A mentally ill paramedic who killed his mother before killing himself had been “a bomb waiting to explode”, said a coroner who has criticised the NSW Ambulance Service for ignoring warnings about his mental state.
Trent Speering, 40, had been facing dismissal from the service when he shot dead his mother, Monica Speering, 72, and himself at her Baulkham Hills home in June 2008.
From 2000, colleagues began to make complaints against Mr Speering about his temper, irrationality, harassment and bullying. Several suggested he be psychiatrically assessed. But the ambulance service dealt with Mr Speering’s case as a disciplinary issue.
In handing down her findings at the Coroner’s Court in Glebe today, the State Coroner, Mary Jerram, said Ambulance Service management had ignored the opinions of its own staff that Mr Speering needed help.
“Unfortunately help was not forthcoming,” Ms Jerram said. “It may not have been successful, but it surely should have been attempted.”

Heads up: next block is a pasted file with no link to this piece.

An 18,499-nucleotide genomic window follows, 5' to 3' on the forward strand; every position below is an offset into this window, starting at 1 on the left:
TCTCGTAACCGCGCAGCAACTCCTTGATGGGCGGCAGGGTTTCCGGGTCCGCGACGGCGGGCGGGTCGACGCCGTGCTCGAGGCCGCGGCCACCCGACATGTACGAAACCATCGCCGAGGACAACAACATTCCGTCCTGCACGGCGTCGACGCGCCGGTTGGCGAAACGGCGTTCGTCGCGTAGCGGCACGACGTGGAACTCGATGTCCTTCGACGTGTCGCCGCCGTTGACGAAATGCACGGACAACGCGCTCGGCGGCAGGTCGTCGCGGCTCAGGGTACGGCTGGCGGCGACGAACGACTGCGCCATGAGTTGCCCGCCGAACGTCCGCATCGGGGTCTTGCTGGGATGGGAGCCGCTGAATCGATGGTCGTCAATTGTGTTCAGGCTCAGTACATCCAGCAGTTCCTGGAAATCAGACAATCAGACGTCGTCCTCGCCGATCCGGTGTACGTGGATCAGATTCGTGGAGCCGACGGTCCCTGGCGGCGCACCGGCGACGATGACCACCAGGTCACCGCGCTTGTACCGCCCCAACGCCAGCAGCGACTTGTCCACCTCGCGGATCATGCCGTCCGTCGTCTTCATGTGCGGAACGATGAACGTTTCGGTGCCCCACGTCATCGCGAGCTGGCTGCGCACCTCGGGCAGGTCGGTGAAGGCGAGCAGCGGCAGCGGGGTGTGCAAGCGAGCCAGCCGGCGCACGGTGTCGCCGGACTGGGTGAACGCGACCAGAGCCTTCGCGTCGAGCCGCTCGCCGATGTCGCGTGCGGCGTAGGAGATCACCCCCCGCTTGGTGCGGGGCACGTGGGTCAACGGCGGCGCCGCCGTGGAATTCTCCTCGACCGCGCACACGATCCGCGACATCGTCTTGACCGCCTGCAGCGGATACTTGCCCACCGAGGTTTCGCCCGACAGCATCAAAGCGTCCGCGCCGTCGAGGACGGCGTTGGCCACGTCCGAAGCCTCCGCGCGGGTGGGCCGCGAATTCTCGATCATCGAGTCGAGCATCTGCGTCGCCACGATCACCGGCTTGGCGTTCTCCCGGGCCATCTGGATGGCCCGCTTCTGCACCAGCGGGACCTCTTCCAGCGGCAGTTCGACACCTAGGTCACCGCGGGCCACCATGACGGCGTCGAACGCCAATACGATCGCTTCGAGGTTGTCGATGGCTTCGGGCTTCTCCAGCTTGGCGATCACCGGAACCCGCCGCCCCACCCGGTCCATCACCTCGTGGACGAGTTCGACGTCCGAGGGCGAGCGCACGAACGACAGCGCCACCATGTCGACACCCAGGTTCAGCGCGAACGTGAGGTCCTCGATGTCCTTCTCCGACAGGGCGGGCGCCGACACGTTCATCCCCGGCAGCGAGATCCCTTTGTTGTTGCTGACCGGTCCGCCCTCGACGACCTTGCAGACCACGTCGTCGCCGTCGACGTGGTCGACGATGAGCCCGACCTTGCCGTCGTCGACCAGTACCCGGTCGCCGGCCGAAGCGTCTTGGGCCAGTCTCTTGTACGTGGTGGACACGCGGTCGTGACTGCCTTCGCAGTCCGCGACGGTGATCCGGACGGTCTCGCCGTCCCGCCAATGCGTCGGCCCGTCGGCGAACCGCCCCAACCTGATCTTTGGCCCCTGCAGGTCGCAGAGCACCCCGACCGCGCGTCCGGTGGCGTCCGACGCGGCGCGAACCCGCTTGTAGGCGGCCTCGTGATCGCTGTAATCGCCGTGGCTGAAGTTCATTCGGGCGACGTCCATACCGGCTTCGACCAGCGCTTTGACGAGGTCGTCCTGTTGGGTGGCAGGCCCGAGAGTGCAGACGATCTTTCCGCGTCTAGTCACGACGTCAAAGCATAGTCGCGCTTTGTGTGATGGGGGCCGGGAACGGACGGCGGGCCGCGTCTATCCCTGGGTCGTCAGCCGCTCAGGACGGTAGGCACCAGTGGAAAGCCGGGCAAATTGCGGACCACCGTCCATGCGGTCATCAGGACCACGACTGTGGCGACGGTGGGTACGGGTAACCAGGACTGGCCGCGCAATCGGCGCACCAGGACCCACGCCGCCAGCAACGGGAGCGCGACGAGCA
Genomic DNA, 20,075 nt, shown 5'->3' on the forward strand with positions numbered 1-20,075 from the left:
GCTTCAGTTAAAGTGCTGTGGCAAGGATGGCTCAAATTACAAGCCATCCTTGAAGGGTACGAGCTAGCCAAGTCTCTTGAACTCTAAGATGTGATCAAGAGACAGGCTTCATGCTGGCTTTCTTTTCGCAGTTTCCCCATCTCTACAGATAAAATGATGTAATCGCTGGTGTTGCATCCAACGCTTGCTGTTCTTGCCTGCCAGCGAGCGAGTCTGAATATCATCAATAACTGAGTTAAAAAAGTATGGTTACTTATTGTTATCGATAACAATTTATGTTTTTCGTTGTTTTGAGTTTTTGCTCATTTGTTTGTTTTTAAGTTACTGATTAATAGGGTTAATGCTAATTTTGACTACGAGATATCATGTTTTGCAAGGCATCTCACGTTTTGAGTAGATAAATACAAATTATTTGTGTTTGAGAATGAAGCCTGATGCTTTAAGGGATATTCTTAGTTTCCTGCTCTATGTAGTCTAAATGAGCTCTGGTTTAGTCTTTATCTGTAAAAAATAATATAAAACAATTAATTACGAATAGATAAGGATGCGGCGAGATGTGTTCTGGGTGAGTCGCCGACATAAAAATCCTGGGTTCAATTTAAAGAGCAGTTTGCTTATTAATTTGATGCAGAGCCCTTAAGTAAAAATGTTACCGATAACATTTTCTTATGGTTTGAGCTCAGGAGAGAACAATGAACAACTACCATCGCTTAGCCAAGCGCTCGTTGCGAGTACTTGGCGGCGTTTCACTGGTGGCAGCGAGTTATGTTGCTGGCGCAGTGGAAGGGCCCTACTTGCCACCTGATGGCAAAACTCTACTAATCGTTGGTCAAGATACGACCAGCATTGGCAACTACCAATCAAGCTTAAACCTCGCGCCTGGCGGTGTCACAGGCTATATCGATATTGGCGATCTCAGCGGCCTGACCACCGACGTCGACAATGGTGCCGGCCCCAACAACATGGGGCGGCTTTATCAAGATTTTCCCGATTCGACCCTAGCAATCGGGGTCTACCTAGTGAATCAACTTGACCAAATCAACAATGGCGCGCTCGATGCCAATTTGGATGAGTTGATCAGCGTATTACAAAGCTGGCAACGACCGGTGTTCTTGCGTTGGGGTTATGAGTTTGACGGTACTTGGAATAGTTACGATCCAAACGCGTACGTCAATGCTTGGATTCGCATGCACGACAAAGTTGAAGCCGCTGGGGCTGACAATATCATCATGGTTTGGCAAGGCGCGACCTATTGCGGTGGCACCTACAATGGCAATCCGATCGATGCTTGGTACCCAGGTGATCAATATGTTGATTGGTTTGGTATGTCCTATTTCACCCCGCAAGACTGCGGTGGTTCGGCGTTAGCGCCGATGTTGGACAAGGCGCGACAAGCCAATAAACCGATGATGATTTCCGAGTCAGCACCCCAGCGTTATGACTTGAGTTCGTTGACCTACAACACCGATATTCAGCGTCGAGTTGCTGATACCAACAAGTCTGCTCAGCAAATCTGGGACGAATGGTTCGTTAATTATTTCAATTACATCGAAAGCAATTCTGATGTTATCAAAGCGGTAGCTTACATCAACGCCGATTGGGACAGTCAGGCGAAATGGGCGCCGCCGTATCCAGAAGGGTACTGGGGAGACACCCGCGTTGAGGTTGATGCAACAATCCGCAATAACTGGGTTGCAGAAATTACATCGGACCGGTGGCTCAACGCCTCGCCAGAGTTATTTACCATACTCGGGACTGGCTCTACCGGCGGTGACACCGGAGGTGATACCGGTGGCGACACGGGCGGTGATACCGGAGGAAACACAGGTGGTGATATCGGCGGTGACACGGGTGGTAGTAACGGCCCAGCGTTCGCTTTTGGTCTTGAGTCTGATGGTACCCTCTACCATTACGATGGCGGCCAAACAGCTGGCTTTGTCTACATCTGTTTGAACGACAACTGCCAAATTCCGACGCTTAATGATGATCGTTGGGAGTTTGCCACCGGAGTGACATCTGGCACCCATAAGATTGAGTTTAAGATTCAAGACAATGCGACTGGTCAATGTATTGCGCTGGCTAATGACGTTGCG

“Trent Speering was a bomb waiting to explode, and while the Ambulance Service management did not light the fuse, they did little to stamp out the flame.”
The court heard Mr Speering sent “horrifying” and abusive letters to colleagues, family and the media, some of which outlined his intention to kill his mother.
“There were moments when it seemed amazing that the court was not dealing with an even worse situation, such as a mass killing of ambulance personnel by Trent Speering,” Ms Jerram said.
“He obviously thought about it, threatened it and had the capacity to do it.”
She recommended the service introduce training to their management personnel on their powers to refer staff for psychiatric assessment.
She also recommended the service introduce clear policies to ensure reports by staff about the mental health of other employees be properly documented and acted upon.